Mark Gray: Head in the ‘Cloud’
July 11, 2012
A computer science major and Carr Scholarship holder from San Angelo, Gray is working on a project that will provide ASU students, faculty and staff access to the university’s personal ‘cloud’ online storage system.
“The ‘cloud’ is basically a hard drive that is not on your computer,” Gray said. “It is a storage medium that you can access through the Internet. It’s where you can store files, photos or basically anything you want, and then you can retrieve them later.”
While cloud systems have become increasingly popular, one potential drawback is that there is often minimal security provided for files stored by users.
“Most of them are actually not that secure,” Gray said. “You can put your files up there, but they won’t encrypt them or anything like that for you. You have to handle all that on your own.”
That is where Gray’s project comes in. He is part of a team working on ASU’s Ram Cloud system as well as new cutting-edge software that will provide much tougher security protocols to protect stored files and information.
“That is what our Netsafe security engine does,” Gray said. “It uses a set of distinctive features about the user, the specific file and maybe even some randomly generated information, and it puts it all together to create a key that it then uses to encrypt the file. Then it sends it to the cloud server.”
“If somebody was to get a hold of the file,” he added, “they would just see a really long gibberish name. Then, even if they were able to un-encrypt the name, they would just see a whole bunch of files. Even if they put the files back together, the whole thing would still be encrypted and compressed in a way that they would have to know all the specific information entered in the file’s key and the encryption steps to even be able to start to use the data.”
“You can basically study almost every area of computer science at ASU.”
The Ram Cloud is a joint project also involving Dr. Tim Roden, director of ASU’s computer science program, several members of the university’s IT staff, and Gray’s brother, Matt. A recent ASU graduate, Matt is a co-inventor of Netsafe, which has a U.S. patent pending.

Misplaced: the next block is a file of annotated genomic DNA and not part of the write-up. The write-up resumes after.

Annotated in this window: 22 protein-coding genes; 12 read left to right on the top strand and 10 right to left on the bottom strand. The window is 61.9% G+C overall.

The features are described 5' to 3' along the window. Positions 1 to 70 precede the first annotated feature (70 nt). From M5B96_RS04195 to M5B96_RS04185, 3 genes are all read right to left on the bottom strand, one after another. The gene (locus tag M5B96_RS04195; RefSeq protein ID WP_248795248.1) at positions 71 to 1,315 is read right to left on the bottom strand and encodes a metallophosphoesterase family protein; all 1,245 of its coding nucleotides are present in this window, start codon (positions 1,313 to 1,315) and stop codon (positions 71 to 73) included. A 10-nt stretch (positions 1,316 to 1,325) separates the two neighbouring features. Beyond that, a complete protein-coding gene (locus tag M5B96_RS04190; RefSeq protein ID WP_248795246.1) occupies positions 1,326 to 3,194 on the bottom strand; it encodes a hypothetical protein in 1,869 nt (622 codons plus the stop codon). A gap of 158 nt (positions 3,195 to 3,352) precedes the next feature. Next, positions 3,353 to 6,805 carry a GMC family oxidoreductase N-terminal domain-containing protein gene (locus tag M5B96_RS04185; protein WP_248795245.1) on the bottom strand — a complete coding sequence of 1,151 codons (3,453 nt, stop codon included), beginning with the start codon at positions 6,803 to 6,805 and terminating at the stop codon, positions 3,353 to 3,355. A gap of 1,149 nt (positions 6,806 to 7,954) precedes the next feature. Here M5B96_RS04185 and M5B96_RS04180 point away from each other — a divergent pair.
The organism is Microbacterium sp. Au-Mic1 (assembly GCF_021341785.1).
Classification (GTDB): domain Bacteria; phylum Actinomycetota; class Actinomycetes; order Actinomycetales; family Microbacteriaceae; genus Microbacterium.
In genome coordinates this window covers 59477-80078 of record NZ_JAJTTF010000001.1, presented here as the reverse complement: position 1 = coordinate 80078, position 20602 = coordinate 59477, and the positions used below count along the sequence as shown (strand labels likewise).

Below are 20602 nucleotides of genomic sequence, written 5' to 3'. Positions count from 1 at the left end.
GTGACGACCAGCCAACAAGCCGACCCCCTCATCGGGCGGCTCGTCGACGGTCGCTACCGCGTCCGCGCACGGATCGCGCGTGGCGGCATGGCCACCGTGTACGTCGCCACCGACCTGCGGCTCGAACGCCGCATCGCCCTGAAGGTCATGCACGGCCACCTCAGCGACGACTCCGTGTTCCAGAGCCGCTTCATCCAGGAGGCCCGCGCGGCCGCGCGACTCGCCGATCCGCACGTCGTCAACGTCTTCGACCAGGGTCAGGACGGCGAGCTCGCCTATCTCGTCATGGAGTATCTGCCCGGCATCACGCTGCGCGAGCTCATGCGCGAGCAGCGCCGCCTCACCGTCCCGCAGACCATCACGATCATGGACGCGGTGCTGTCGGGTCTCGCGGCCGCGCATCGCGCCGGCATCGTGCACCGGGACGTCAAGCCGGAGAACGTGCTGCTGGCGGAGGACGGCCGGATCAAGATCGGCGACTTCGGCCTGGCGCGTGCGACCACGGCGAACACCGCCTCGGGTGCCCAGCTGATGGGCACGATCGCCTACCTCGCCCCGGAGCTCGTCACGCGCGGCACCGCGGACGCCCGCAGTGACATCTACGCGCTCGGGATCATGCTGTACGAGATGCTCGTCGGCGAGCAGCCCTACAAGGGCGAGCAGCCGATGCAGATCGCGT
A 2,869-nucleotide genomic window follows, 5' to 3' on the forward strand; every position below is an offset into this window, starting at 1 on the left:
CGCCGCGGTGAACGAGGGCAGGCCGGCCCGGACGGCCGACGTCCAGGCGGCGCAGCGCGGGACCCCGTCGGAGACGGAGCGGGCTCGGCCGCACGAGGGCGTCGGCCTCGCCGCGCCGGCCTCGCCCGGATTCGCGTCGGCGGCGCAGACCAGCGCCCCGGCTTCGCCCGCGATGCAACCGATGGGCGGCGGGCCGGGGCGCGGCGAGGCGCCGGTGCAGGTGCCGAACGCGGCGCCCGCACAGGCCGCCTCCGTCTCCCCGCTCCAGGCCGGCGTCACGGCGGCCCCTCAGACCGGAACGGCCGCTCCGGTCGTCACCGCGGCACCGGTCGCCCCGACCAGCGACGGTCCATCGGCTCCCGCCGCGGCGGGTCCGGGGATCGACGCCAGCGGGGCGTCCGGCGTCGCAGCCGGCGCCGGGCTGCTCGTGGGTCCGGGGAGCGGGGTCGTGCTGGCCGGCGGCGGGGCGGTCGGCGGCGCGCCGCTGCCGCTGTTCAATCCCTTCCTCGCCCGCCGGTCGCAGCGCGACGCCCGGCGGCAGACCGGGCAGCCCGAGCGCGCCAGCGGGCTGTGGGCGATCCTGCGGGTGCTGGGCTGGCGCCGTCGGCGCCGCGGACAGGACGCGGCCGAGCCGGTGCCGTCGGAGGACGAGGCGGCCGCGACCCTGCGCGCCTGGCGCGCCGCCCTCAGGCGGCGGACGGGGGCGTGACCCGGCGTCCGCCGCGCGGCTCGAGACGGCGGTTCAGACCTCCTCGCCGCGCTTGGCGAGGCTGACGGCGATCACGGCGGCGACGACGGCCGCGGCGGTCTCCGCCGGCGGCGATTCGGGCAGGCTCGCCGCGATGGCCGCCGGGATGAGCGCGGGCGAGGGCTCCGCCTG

The ASU group is also working with MyMail Technology, a San Angelo company that provides e-mail security, on an enterprise version of Netsafe that will be available for purchase by other companies wanting to provide extra security for their ‘cloud’ systems.
When he does not have his head in the cloud, Gray also enjoys participating in ASU intramural sports and spending time with his friends at the local lakes. That should not be surprising as Gray’s dad owns one of the most popular businesses on Lake Nasworthy, Packsaddle Bar-B-Que, where Gray still puts in the odd shift.
“I’m pretty much the catering guy,” Gray said. “Whenever there is a catering job, my dad will call me up. He, my little brother Mason and I will go out and take care of it.”
“Up until my eighth-grade year, I would go up there to work just about every Friday and Saturday,” he added. “After I got a driver’s license, I was pretty much on call after school. It was also my first job when I came to college – I would go up there to work nights.”
Many of Gray’s current nights, though, are spent on the Ram Cloud and Netsafe projects as he works toward graduating from ASU in the fall of 2013, and then heading to graduate school.
“I’m not exactly sure where yet, or what field of computer science,” Gray said. “I’m hoping that by the time I get there, I’ll have a much better idea.”
And Gray thinks ASU is a great place to help him make up his mind.
“I like the differences in all the professors,” Gray said. “You can’t just do everything the same way. Dr. (Mark) Crouch has a database management class, so we can do a lot with data systems. Dr. Roden has the computer game design classes, Dr. (Rob) LeGrand has all the algorithm classes and Dr. (Mark) Motl knows all about servers. So, you can basically study almost every area of computer science at ASU.”